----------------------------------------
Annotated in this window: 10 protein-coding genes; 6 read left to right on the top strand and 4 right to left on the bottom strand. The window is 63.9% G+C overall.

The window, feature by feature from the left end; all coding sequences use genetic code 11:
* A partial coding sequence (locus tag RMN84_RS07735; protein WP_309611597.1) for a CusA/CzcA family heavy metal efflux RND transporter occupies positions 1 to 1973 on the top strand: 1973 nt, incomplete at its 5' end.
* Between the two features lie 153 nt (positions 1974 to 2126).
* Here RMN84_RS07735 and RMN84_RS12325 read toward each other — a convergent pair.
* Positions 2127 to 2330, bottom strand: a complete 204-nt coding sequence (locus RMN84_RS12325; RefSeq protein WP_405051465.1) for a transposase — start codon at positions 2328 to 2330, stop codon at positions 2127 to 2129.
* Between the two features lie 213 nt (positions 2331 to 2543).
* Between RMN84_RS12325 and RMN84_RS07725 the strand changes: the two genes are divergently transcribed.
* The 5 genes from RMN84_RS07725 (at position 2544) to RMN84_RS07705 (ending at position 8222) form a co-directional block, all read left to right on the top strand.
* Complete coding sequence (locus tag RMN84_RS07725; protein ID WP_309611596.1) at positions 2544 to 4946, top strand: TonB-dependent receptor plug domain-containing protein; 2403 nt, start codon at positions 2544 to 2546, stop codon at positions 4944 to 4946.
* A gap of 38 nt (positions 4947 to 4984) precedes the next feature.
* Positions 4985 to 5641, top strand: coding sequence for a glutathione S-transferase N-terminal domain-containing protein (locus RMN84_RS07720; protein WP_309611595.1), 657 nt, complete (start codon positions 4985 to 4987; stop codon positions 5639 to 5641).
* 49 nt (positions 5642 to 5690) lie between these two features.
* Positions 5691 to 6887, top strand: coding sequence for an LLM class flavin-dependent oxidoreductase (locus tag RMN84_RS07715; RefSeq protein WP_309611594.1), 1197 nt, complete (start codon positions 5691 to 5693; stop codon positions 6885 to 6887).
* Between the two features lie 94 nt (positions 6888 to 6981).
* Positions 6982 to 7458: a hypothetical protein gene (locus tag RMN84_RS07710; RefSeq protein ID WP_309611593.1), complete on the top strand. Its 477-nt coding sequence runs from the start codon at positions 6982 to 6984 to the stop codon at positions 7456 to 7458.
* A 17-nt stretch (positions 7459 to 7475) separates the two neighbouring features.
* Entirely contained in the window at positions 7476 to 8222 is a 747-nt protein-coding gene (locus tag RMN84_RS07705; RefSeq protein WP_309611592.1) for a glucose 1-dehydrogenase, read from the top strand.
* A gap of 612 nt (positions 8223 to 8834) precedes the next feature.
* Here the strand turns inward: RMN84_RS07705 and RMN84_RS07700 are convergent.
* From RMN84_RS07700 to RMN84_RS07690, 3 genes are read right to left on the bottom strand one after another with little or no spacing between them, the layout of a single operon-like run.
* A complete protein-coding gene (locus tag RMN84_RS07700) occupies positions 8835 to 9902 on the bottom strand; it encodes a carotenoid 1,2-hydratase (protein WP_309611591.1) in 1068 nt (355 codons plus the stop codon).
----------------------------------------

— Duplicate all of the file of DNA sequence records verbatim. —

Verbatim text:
Annotated in this window: 10 protein-coding genes; 6 read left to right on the top strand and 4 right to left on the bottom strand. The window is 63.9% G+C overall.

The window, feature by feature from the left end; all coding sequences use genetic code 11:
* A partial coding sequence (locus tag RMN84_RS07735; protein WP_309611597.1) for a CusA/CzcA family heavy metal efflux RND transporter occupies positions 1 to 1973 on the top strand: 1973 nt, incomplete at its 5' end.
* Between the two features lie 153 nt (positions 1974 to 2126).
* Here RMN84_RS07735 and RMN84_RS12325 read toward each other — a convergent pair.
* Positions 2127 to 2330, bottom strand: a complete 204-nt coding sequence (locus RMN84_RS12325; RefSeq protein WP_405051465.1) for a transposase — start codon at positions 2328 to 2330, stop codon at positions 2127 to 2129.
* Between the two features lie 213 nt (positions 2331 to 2543).
* Between RMN84_RS12325 and RMN84_RS07725 the strand changes: the two genes are divergently transcribed.
* The 5 genes from RMN84_RS07725 (at position 2544) to RMN84_RS07705 (ending at position 8222) form a co-directional block, all read left to right on the top strand.
* Complete coding sequence (locus tag RMN84_RS07725; protein ID WP_309611596.1) at positions 2544 to 4946, top strand: TonB-dependent receptor plug domain-containing protein; 2403 nt, start codon at positions 2544 to 2546, stop codon at positions 4944 to 4946.
* A gap of 38 nt (positions 4947 to 4984) precedes the next feature.
* Positions 4985 to 5641, top strand: coding sequence for a glutathione S-transferase N-terminal domain-containing protein (locus RMN84_RS07720; protein WP_309611595.1), 657 nt, complete (start codon positions 4985 to 4987; stop codon positions 5639 to 5641).
* 49 nt (positions 5642 to 5690) lie between these two features.
* Positions 5691 to 6887, top strand: coding sequence for an LLM class flavin-dependent oxidoreductase (locus tag RMN84_RS07715; RefSeq protein WP_309611594.1), 1197 nt, complete (start codon positions 5691 to 5693; stop codon positions 6885 to 6887).
* Between the two features lie 94 nt (positions 6888 to 6981).
* Positions 6982 to 7458: a hypothetical protein gene (locus tag RMN84_RS07710; RefSeq protein ID WP_309611593.1), complete on the top strand. Its 477-nt coding sequence runs from the start codon at positions 6982 to 6984 to the stop codon at positions 7456 to 7458.
* A 17-nt stretch (positions 7459 to 7475) separates the two neighbouring features.
* Entirely contained in the window at positions 7476 to 8222 is a 747-nt protein-coding gene (locus tag RMN84_RS07705; RefSeq protein WP_309611592.1) for a glucose 1-dehydrogenase, read from the top strand.
* A gap of 612 nt (positions 8223 to 8834) precedes the next feature.
* Here the strand turns inward: RMN84_RS07705 and RMN84_RS07700 are convergent.
* From RMN84_RS07700 to RMN84_RS07690, 3 genes are read right to left on the bottom strand one after another with little or no spacing between them, the layout of a single operon-like run.
* A complete protein-coding gene (locus tag RMN84_RS07700) occupies positions 8835 to 9902 on the bottom strand; it encodes a carotenoid 1,2-hydratase (protein WP_309611591.1) in 1068 nt (355 codons plus the stop codon).